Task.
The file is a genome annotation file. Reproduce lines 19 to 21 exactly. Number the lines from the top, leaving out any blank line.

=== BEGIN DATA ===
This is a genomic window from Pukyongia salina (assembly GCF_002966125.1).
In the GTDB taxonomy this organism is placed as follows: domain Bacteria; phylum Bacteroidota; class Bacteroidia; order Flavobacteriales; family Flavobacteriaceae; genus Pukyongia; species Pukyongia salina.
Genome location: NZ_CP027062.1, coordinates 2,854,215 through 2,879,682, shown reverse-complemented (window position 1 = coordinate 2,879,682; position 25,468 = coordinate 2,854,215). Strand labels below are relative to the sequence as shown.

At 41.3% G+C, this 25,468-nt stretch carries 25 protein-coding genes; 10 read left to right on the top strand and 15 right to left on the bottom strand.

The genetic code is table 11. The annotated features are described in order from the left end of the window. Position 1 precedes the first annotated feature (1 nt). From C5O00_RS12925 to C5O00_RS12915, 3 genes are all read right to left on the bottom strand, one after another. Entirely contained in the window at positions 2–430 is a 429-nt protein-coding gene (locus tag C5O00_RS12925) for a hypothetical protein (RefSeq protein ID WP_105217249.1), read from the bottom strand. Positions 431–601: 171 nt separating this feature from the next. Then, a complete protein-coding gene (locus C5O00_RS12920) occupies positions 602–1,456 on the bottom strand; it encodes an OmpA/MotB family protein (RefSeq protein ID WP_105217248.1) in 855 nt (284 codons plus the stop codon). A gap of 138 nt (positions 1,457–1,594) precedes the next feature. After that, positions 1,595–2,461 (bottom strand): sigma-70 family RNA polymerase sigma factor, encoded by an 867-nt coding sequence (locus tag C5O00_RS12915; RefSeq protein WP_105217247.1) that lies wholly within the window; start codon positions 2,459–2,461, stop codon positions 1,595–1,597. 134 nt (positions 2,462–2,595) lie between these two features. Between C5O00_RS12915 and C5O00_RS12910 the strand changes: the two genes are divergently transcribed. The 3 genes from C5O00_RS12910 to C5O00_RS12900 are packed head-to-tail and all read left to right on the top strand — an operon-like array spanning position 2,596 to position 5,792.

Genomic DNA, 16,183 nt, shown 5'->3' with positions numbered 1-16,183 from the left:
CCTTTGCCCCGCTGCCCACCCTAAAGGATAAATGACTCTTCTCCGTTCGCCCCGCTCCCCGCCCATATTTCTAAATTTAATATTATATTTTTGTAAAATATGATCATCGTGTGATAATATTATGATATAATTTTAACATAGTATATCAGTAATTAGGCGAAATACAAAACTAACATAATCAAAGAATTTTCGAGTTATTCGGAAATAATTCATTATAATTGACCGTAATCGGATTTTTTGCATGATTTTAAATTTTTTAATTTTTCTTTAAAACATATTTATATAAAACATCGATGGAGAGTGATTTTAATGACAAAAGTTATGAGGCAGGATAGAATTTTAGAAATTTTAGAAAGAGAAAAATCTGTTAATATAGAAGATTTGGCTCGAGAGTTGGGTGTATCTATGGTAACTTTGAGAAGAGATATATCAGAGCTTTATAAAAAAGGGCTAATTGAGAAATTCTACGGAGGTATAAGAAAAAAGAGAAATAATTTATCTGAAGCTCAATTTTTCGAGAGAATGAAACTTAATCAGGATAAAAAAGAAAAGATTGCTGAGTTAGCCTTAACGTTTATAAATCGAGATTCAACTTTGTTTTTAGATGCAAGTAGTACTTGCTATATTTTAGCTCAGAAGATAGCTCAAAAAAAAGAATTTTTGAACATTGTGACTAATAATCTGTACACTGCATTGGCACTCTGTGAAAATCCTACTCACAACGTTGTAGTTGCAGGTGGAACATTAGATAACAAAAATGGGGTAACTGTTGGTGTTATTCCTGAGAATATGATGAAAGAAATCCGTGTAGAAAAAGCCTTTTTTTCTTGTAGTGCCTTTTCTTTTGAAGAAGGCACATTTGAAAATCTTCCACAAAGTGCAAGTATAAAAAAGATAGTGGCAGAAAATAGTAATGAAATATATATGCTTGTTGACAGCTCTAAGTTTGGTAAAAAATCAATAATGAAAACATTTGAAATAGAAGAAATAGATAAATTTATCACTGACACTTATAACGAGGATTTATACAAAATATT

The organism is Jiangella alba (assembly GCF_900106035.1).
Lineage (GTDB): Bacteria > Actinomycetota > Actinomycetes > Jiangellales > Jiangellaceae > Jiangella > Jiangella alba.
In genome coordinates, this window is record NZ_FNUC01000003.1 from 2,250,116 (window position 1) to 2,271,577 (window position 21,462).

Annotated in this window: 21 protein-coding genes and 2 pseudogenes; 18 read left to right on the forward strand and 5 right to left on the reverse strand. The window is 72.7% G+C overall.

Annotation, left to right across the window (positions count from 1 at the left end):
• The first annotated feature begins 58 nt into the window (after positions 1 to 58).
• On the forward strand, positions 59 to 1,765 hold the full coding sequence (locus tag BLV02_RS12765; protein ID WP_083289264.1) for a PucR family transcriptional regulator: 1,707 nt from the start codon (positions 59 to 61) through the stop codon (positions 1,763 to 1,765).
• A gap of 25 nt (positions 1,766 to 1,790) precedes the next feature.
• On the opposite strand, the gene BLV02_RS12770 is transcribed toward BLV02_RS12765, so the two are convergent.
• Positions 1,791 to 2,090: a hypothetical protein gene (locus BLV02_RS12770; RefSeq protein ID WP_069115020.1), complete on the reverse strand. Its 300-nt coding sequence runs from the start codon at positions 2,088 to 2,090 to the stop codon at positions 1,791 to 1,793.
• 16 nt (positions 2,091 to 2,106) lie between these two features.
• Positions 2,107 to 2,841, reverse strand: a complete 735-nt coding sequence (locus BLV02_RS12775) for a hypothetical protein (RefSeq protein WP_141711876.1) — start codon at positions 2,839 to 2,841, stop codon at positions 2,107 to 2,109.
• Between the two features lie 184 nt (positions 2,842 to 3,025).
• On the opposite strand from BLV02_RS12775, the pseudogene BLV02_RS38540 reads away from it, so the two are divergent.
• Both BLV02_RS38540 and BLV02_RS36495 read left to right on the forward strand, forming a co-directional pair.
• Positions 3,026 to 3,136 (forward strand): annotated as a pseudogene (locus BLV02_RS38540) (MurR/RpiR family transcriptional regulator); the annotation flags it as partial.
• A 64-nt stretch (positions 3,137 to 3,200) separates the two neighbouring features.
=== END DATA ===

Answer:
• Positions 2,107 to 2,841, reverse strand: a complete 735-nt coding sequence (locus BLV02_RS12775) for a hypothetical protein (RefSeq protein WP_141711876.1) — start codon at positions 2,839 to 2,841, stop codon at positions 2,107 to 2,109.
• Between the two features lie 184 nt (positions 2,842 to 3,025).
• On the opposite strand from BLV02_RS12775, the pseudogene BLV02_RS38540 reads away from it, so the two are divergent.